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Cashing in on program
Dealers weighing pros, cons of clunkers
Clunkers 4
Andean Chevrolet’s John Otwell collects paperwork needed to submit a car for the “cash for clunkers” program. - photo by Jennifer Sami
Tuesday afternoon, Patty Morton drove her 1996 Jeep Cherokee Sport to Andean Chevrolet and left in a brand new Cobalt.

That may seem like a regular trade-in, but the $4,500 she got for the gas-guzzling clunker with 250,000 miles on it was more than she thought possible.

Like about a quarter million other “clunker” drivers, Morton took advantage of the federal government’s Car Allowance Rebate System, dubbed “Cash for Clunkers.”

The program offers $3,500 or $4,500 to car and truck owners who trade in their poor gas mileage vehicle for a new, more fuel-efficient one.

The plan was designed to remove the country’s highest polluting cars from the roads, while also helping drive up auto industry sales.

For Morton and her brother, who traded in his clunker Saturday, “this was a break people like me need.”

Bill Howell, vice president of Billy Howell Ford-Lincoln-Mercury, said he’s sold nearly 30 cars as a result of the program.

But for Howell and other area car dealerships, the sales have been bittersweet.

The program, which began July 24, requires dealerships to front the money for the rebates.

Though it’s been less than two weeks, Howell hasn’t been reimbursed for any of the nearly $120,000 he’s shelled out for the clunkers.

When dealerships enter a clunker’s information on the government’s Web site, there is no instant verification process. That means there’s a chance a car may not qualify.

Essentially, dealerships follow the rules and assume they will be reimbursed, but there’s no way to know until they receive money from the government.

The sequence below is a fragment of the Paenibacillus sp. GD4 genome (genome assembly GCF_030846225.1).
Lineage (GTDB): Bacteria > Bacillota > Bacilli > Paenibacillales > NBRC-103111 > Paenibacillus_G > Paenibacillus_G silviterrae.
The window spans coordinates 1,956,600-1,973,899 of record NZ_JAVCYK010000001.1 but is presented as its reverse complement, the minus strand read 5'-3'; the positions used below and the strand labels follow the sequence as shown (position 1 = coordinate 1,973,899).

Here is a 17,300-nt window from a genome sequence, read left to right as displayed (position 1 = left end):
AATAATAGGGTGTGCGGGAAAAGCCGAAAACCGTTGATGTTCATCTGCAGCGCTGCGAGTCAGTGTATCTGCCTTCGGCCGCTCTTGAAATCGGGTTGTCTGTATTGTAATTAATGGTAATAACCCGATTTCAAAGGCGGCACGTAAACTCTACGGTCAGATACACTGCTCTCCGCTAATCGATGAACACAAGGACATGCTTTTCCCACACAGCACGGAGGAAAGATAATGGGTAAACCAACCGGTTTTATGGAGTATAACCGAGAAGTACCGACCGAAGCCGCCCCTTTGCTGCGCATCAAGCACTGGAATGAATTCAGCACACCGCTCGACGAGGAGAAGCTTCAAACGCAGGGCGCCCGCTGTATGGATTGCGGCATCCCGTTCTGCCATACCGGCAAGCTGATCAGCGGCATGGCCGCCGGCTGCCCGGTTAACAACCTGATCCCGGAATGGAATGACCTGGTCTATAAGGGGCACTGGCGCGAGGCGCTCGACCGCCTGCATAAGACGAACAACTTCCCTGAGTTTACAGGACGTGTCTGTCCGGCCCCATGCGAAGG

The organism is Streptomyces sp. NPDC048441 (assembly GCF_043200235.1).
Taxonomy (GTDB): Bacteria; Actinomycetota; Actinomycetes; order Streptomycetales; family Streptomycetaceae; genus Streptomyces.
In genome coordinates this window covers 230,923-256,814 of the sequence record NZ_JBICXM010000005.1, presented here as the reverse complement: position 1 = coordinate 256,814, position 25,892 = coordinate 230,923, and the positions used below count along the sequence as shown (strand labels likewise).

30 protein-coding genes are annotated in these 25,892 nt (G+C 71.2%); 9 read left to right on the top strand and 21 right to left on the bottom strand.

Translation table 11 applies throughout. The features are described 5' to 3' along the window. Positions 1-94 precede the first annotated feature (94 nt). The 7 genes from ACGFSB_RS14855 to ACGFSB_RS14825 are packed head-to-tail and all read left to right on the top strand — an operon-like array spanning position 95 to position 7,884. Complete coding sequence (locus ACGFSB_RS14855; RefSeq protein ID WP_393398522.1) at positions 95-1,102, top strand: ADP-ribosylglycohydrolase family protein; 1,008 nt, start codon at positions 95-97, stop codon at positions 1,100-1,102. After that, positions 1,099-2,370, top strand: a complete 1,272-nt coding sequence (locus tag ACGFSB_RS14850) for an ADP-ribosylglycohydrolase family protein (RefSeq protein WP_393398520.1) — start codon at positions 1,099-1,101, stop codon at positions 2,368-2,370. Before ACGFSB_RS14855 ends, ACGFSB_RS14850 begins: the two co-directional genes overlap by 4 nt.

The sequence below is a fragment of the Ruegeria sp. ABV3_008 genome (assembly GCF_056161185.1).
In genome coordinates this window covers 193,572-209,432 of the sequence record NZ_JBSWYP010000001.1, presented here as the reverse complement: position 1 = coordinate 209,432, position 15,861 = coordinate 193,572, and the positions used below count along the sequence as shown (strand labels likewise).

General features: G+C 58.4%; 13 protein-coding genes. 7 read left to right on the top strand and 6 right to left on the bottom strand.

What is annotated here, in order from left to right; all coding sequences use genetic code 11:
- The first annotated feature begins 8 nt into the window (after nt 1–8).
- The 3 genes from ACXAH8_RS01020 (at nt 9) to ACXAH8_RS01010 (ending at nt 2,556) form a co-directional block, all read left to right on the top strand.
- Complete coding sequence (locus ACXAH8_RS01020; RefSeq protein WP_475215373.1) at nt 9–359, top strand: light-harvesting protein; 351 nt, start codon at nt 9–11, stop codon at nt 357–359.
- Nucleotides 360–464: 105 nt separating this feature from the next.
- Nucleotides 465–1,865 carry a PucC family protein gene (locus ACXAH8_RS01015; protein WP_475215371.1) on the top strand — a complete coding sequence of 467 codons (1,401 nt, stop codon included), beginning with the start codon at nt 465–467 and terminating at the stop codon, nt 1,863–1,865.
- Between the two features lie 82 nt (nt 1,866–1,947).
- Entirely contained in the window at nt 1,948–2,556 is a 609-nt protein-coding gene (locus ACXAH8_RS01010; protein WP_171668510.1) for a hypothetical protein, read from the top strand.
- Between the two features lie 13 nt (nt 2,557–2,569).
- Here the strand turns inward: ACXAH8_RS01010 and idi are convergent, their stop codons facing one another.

“Fortunately, our cash position is very good,” Howell said. “But it’s going to put a big, big, big cash squeeze on a lot of other dealers.

“I appreciate the extra sales, and the customers have taken advantage of it, but it is certainly scary because [trade-ins] are in a pending status, so they’re not rejected or approved. But it’s worth it.”

The Ford Motor Company has reported the first increase of any major manufacturer this year, according to its Web site.

Dealerships reported nearly 118,200 retail sales in July, up 9 percent compared to one year ago.

As with national sales, Howell said the Ford Escape and Fusion have been the most popular models.

Jerry Williams, Andean’s general manager, said the Cobalt, Malibu and Impala have been its most popular cars. The Colorado and Equinox have been the most popular truck and sport utility vehicle.

Williams said he’s noticed a July sales increase of about 25 percent over June.

“It’s a really good program,” he said. “We’re taking a bunch of those old gas guzzlers off the street and putting some of these more fuel-efficient vehicles out there so we won’t be so dependent on that foreign oil.

“We’ve had a little difficulty as far as submitting for the deals ... but they’ve worked out some of the kinks and it’s going a little
smoother now. I don’t think they expected this program to be nearly as successful as it has been.”

Not everyone is eligible for the program.

There are multiple requirements, including a vehicle’s age and fuel economy rating. In addition, the owner must have owned and insured the vehicle for at least one year.

Williams has a couple of trucks in the clunker collection that are less than a decade old, but qualified because of their poor gas mileage.

But most vehicles that have come in are in bad shape, said Howell, who got one clunker that was barely running.

“It had 250,000 miles on it with a broken odometer,” he said. “It’s still running, but it may have had 500,000 miles on it.”

Clunkers from both dealerships are sitting in the back lots. They cannot be resold, but they can’t be sent to the scrap yards until the dealerships have received reimbursement.

There also are many rules for how the old cars must be disposed.

It’s been a difficult program to follow, but Williams said it has “brought people out that wouldn’t normally buy.”

“Anything you do is going to have a little bit of hassle in it,” he said. “But the positive aspect of it far outweighs any negatives that I’ve seen.”

E-mail Jennifer Sami at